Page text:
Warhammer: Chaos & Conquest Review: Not Really a Game, But it Offers a High Level of Polish

By Glen Fox |
The Good

Well polished

Warhammer licence works well

The Bad

Pay to win

No real gameplay

Very repetitive and fiddly


Warhammer: Chaos & Conquest is basically a very polished Game of War with the might of the Warhammer franchise behind it. It doesn’t remotely reinvent the wheel, but simply offers an alternate version of the strategy-lite experience that took mobile by storm earlier this decade.

We’re kind of surprised to see it, as the likes of Game of War and Mobile Strike seem to have all but vanished the last few years, leaving Clash of Clans, Game of Thrones: Conquest, and Guns of Glory to soak up the remaining players who like some strategy action on the go.

There is a reason these games disappeared though, and that’s down to the fact that once you’ve scratched the surface there’s no real gameplay on offer here. It’s just tapping spots on the screen to build and upgrade buildings that simply provide more stuff to tap on.

You’ll build stuff to gather and store resources, recruit troops, upgrade your Warlords (hero units) with a variety of equipment, study general upgrades, protect your base, and stuff like that. Build something and you’ll gain access to another thing you can build, and upgrading provides the exact same thing.

Warhammer: Chaos & Conquest is a Highly Polished Entry in the Money Spending Simulator Genre

There are quests to complete but these generally serve as a checklist to ensure you’re not neglecting anything. Still, there’s something quite relaxing about ticking off a huge list and getting a bunch of resources as a reward, and given that there’s so much to do in Warhammer: Chaos & Conquest, it’s nice to have something to refer back to when you’re not sure what to do next.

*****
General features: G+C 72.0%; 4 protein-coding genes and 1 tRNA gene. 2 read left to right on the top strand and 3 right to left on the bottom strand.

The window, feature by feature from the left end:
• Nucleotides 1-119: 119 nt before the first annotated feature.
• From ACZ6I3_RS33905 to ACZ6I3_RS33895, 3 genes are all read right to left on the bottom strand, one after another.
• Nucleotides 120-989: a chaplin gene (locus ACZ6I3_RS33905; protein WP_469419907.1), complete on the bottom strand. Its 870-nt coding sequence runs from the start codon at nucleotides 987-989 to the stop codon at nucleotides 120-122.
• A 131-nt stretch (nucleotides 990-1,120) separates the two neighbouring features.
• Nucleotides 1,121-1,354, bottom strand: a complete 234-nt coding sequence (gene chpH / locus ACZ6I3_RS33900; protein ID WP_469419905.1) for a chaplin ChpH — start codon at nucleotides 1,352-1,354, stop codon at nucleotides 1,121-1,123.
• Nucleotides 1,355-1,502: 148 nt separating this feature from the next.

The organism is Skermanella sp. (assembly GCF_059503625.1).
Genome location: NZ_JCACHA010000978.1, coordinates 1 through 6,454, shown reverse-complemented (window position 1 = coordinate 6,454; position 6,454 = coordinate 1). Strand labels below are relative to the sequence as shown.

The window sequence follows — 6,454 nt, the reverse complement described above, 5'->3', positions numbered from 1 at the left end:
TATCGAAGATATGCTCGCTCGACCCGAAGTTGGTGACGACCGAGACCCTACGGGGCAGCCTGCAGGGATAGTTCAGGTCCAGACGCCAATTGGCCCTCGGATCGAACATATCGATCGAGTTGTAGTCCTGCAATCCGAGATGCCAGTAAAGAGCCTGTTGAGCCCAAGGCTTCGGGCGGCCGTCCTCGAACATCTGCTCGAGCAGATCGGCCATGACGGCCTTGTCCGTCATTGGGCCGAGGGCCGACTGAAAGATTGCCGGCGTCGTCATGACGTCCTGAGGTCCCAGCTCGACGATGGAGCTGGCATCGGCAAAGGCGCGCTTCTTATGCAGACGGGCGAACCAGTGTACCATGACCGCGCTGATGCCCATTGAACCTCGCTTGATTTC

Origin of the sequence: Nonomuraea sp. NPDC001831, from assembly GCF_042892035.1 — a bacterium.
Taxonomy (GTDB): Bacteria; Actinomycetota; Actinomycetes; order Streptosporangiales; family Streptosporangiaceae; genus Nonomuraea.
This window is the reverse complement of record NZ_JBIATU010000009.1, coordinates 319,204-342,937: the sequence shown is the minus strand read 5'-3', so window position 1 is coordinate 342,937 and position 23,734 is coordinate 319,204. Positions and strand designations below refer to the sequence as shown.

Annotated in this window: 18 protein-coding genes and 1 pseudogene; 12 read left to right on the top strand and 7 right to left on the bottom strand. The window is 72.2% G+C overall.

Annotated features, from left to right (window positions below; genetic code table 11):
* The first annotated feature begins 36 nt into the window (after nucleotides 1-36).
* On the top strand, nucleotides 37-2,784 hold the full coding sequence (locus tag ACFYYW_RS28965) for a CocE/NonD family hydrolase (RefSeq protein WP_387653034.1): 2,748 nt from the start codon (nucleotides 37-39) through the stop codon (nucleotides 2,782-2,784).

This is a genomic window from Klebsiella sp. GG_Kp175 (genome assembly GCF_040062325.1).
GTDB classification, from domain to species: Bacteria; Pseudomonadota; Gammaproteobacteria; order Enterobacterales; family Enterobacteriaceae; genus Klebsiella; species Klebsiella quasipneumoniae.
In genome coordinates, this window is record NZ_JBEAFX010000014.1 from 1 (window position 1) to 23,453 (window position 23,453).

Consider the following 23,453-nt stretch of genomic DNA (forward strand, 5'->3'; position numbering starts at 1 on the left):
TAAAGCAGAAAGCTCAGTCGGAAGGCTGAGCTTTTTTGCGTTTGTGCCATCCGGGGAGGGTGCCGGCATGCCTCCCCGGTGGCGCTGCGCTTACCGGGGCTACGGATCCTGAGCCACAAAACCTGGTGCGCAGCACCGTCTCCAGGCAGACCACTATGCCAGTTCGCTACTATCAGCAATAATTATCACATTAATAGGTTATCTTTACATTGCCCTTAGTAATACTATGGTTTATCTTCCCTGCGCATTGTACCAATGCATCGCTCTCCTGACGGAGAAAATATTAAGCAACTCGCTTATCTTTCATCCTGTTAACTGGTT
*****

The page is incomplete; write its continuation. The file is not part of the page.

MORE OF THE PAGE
You’ll likely join an alliance pretty soon into your time with Warhammer: Chaos & Conquest, and you pretty much need to. The alliance system is deeply intertwined with the experience. You’ll need them to help you speed up wait timers, to earn bonus alliance currency, and to get some help when a bigger player comes along and tries to take all of your stuff.

It’s not a particularly social element, unless you create one with a bunch of friends. It’s just helping out, and being helped, by a bunch of faceless people. Nonetheless, it does make the world feel that bit more alive, even if you never quite escape the fact that Warhammer: Chaos & Conquest is a mere cash-in.

Pay to win is as deeply integrated into the experience as the alliance system is. At the beginning you’ll get showered with gems, which you can spend on speeding up all buildings and upgrades or boosters, that let you perform more activities at once. There’s a limit on the number of upgrades you can be working on at all times, you see.

Ultimately, Just Like the Rest, There’s No Real Game Here

Take a glance at the in-game store, and you’ll see an enormous range of gem purchases on offer. Quite quickly, you’ll realise that this game can be a total money sink if you allow it to be. While you can progress through sheer patience and time, there’s simply no way you’re going to be competing at the top of the leaderboards unless you have an absolute ton of money to spend on it.

That’s our primary issue with Warhammer: Chaos & Conquest and games like it. They don’t require a high level of strategic knowledge, skill, or game mastery – just a credit card. The player who wins the most is the one that spends the most, so there’s nothing on offer here for someone who wants to play an actual game.

If you enjoy these sorts of experiences and aren’t put off by all of the pay to win, then Warhammer Chaos & Conquest does offer a level of polish you don’t often see in the genre, along with the Warhammer licence. It’s also pretty straight forward to pick up and play, and features a relatively clean interface.

But if you’re looking for something that you genuinely need to play and master to beat your opponents, just skip this one. It’s an exercise in spending money – not strategic prowess. We can’t really recommend it to anyone but the rich, who’ve got the cash to fork out on being the best.

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